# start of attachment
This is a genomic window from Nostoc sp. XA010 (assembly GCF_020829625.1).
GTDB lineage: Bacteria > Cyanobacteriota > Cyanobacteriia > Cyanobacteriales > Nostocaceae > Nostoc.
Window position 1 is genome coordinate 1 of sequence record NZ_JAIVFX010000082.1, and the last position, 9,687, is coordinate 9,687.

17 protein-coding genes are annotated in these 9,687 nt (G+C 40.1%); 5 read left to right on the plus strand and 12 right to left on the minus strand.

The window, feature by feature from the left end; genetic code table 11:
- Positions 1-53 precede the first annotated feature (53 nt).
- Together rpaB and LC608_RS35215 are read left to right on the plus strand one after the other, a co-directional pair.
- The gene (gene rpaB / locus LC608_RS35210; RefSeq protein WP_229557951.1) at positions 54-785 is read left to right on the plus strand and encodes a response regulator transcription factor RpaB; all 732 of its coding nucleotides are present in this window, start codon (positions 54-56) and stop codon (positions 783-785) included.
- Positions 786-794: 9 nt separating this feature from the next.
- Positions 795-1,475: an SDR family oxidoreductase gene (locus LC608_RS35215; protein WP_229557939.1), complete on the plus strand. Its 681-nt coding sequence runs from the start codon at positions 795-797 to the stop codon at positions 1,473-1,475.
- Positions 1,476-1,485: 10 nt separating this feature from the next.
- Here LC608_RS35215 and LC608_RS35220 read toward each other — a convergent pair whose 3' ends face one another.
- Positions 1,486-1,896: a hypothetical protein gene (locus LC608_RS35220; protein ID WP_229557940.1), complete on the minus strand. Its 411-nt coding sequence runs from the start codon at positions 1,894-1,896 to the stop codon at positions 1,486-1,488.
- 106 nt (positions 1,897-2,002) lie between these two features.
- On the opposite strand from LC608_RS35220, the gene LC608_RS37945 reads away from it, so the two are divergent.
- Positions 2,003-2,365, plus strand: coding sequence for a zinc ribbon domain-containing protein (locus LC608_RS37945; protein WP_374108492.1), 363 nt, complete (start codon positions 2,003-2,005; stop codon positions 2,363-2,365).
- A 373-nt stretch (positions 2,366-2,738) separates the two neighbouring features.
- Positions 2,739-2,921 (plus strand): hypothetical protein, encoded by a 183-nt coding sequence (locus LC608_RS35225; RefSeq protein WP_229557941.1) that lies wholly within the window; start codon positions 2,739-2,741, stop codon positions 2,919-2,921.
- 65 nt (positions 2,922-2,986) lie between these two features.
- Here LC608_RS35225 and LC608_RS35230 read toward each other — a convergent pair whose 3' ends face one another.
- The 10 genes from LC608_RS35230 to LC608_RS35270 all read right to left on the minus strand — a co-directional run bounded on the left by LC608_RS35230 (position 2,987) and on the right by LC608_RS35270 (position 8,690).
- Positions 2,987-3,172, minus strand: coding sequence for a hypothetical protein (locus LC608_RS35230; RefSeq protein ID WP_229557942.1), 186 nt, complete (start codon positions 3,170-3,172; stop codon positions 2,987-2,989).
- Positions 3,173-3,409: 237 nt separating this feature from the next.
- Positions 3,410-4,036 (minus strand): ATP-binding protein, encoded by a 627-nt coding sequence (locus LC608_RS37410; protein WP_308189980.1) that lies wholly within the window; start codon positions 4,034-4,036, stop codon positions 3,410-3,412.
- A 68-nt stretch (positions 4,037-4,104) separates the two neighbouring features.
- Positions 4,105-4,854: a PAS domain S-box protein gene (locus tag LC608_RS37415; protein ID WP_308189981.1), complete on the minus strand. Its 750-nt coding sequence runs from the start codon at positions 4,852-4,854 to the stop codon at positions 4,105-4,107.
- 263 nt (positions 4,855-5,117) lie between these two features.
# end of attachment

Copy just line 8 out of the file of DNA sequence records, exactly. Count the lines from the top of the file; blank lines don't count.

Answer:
- The gene (gene rpaB / locus LC608_RS35210; RefSeq protein WP_229557951.1) at positions 54-785 is read left to right on the plus strand and encodes a response regulator transcription factor RpaB; all 732 of its coding nucleotides are present in this window, start codon (positions 54-56) and stop codon (positions 783-785) included.